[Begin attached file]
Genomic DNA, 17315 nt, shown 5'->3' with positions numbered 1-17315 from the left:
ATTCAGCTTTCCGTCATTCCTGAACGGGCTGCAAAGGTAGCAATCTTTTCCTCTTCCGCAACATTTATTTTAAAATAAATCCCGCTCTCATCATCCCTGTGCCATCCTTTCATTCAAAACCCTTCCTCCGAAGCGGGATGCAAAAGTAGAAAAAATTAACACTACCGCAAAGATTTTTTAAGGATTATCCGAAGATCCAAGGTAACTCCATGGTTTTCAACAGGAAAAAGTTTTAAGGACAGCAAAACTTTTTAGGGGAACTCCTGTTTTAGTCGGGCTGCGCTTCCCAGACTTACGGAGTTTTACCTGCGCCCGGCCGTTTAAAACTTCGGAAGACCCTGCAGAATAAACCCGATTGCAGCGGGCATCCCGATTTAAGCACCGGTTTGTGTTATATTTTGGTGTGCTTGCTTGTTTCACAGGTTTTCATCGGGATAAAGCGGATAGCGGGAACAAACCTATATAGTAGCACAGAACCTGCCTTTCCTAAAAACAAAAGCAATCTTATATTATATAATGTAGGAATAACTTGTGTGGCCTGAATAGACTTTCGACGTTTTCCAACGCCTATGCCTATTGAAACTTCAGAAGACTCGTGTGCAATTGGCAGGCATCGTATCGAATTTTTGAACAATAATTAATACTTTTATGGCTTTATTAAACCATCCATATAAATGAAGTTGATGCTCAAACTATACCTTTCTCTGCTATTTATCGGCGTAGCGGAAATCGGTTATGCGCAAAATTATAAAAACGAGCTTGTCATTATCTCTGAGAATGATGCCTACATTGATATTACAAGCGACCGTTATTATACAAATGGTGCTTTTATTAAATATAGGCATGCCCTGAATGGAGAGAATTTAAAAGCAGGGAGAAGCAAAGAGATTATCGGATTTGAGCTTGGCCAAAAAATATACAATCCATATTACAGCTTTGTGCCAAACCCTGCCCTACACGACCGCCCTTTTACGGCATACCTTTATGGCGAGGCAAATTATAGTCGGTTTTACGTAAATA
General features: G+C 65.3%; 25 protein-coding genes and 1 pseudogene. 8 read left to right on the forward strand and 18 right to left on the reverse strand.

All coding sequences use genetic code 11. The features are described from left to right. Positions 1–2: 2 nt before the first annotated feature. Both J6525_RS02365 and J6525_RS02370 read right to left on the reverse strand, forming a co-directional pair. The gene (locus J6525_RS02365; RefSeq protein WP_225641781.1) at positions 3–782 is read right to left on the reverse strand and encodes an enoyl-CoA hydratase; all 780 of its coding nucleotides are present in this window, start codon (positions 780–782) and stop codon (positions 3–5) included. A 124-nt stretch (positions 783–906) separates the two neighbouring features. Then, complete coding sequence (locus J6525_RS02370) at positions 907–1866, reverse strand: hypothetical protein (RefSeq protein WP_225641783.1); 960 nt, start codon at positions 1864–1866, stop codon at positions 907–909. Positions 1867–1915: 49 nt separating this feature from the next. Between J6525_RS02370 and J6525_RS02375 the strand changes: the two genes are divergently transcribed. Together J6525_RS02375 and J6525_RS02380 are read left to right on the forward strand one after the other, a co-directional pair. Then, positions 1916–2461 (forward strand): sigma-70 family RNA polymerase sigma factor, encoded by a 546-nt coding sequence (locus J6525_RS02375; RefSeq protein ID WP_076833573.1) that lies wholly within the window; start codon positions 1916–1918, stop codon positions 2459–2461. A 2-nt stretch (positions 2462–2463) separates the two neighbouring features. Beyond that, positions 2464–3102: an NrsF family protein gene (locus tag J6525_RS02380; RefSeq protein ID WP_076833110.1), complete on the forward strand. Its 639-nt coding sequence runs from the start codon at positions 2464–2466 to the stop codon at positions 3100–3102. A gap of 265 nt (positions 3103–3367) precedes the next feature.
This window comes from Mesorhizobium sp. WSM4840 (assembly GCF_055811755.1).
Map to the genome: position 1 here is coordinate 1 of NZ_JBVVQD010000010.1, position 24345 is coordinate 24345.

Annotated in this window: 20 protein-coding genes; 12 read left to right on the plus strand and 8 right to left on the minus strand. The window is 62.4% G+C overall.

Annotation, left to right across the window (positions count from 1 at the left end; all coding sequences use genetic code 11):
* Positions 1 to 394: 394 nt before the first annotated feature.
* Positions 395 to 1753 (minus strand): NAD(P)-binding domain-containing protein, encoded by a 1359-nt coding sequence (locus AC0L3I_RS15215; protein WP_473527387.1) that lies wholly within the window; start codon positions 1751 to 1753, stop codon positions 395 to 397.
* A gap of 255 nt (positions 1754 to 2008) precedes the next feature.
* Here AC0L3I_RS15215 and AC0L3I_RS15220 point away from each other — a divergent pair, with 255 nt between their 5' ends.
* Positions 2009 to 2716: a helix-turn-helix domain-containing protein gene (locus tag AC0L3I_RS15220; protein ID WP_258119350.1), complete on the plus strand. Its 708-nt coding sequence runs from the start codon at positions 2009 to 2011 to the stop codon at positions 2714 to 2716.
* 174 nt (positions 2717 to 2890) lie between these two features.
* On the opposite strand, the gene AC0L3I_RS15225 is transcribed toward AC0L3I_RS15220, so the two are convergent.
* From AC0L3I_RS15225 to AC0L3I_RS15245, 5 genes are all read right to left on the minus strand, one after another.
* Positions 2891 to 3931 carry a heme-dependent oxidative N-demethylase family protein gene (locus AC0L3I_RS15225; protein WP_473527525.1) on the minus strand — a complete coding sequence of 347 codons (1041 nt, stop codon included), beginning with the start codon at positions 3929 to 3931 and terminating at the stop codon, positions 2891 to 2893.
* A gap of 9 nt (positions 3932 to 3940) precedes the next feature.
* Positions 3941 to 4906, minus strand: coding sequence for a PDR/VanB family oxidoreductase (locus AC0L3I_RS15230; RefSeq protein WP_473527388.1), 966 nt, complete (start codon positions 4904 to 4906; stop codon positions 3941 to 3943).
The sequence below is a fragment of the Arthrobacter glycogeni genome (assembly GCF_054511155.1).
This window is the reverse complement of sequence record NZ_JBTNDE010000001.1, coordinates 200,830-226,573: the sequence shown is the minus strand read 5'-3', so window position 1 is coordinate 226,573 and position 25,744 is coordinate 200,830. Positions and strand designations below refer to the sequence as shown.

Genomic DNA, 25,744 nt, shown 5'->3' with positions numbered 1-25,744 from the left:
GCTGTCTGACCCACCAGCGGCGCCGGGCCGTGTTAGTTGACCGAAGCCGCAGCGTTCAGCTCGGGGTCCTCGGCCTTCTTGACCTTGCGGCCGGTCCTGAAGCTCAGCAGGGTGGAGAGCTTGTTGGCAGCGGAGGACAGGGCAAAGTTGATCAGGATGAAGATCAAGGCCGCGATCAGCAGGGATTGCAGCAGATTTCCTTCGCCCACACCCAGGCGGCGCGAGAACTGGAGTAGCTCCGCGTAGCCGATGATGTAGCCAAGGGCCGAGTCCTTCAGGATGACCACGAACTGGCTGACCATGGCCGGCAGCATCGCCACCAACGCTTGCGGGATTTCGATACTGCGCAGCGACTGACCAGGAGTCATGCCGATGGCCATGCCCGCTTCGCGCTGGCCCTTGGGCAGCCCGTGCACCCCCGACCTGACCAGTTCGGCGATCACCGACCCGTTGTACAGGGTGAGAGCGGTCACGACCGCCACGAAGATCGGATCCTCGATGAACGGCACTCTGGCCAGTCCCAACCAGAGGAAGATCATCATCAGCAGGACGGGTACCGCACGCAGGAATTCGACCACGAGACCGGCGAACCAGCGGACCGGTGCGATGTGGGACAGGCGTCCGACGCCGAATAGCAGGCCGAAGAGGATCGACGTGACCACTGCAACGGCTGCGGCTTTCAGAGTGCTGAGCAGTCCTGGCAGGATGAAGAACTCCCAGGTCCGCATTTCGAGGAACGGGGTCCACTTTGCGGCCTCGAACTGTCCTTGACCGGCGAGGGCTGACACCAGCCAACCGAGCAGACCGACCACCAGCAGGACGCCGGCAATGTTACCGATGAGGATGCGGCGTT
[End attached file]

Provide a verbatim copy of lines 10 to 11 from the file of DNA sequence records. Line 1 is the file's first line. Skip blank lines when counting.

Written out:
* Positions 395 to 1753 (minus strand): NAD(P)-binding domain-containing protein, encoded by a 1359-nt coding sequence (locus AC0L3I_RS15215; protein WP_473527387.1) that lies wholly within the window; start codon positions 1751 to 1753, stop codon positions 395 to 397.
* A gap of 255 nt (positions 1754 to 2008) precedes the next feature.